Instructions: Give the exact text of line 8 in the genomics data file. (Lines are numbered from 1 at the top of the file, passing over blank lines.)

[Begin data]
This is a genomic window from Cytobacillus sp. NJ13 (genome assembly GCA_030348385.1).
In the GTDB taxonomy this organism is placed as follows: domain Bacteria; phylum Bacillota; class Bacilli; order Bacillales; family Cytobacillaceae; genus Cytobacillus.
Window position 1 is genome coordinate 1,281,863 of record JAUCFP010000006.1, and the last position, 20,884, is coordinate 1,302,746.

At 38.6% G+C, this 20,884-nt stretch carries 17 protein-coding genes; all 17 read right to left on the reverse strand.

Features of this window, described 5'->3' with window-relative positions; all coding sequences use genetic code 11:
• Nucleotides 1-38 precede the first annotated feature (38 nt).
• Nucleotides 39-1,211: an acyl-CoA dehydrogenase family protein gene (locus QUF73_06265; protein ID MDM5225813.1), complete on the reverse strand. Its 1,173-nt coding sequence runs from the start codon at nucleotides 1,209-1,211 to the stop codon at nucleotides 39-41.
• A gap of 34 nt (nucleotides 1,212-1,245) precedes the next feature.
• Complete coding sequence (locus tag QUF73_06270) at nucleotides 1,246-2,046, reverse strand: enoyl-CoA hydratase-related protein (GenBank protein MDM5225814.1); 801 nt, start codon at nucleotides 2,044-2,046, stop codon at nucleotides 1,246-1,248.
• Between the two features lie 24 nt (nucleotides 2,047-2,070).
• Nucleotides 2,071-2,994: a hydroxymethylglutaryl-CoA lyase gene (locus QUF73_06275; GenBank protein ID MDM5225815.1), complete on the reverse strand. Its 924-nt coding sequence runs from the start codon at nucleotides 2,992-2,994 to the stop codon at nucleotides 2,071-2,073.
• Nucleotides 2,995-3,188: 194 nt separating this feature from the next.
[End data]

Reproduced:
• A gap of 34 nt (nucleotides 1,212-1,245) precedes the next feature.